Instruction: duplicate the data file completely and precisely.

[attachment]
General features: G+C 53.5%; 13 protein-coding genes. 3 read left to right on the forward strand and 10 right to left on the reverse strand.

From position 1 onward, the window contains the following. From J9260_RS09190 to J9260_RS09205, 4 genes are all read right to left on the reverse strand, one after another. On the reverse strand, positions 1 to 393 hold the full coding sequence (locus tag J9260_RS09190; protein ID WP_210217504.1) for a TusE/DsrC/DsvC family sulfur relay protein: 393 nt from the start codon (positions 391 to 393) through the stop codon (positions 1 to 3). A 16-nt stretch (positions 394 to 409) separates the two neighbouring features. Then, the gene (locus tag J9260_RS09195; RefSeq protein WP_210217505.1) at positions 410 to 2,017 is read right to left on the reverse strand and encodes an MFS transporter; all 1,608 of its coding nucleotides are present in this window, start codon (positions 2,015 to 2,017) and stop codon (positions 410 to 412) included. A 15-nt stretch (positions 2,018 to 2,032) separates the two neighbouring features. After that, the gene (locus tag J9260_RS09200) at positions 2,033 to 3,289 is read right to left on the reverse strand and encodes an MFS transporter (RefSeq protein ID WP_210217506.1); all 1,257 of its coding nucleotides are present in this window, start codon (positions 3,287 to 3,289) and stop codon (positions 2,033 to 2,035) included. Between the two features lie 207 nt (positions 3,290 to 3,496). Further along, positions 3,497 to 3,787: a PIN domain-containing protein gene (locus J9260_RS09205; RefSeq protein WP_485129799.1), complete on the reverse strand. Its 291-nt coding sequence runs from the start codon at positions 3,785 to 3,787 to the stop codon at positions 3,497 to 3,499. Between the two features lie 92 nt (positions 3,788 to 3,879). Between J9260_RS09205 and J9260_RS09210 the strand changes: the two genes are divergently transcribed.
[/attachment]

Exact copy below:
General features: G+C 53.5%; 13 protein-coding genes. 3 read left to right on the forward strand and 10 right to left on the reverse strand.

From position 1 onward, the window contains the following. From J9260_RS09190 to J9260_RS09205, 4 genes are all read right to left on the reverse strand, one after another. On the reverse strand, positions 1 to 393 hold the full coding sequence (locus tag J9260_RS09190; protein ID WP_210217504.1) for a TusE/DsrC/DsvC family sulfur relay protein: 393 nt from the start codon (positions 391 to 393) through the stop codon (positions 1 to 3). A 16-nt stretch (positions 394 to 409) separates the two neighbouring features. Then, the gene (locus tag J9260_RS09195; RefSeq protein WP_210217505.1) at positions 410 to 2,017 is read right to left on the reverse strand and encodes an MFS transporter; all 1,608 of its coding nucleotides are present in this window, start codon (positions 2,015 to 2,017) and stop codon (positions 410 to 412) included. A 15-nt stretch (positions 2,018 to 2,032) separates the two neighbouring features. After that, the gene (locus tag J9260_RS09200) at positions 2,033 to 3,289 is read right to left on the reverse strand and encodes an MFS transporter (RefSeq protein ID WP_210217506.1); all 1,257 of its coding nucleotides are present in this window, start codon (positions 3,287 to 3,289) and stop codon (positions 2,033 to 2,035) included. Between the two features lie 207 nt (positions 3,290 to 3,496). Further along, positions 3,497 to 3,787: a PIN domain-containing protein gene (locus J9260_RS09205; RefSeq protein WP_485129799.1), complete on the reverse strand. Its 291-nt coding sequence runs from the start codon at positions 3,785 to 3,787 to the stop codon at positions 3,497 to 3,499. Between the two features lie 92 nt (positions 3,788 to 3,879). Between J9260_RS09205 and J9260_RS09210 the strand changes: the two genes are divergently transcribed.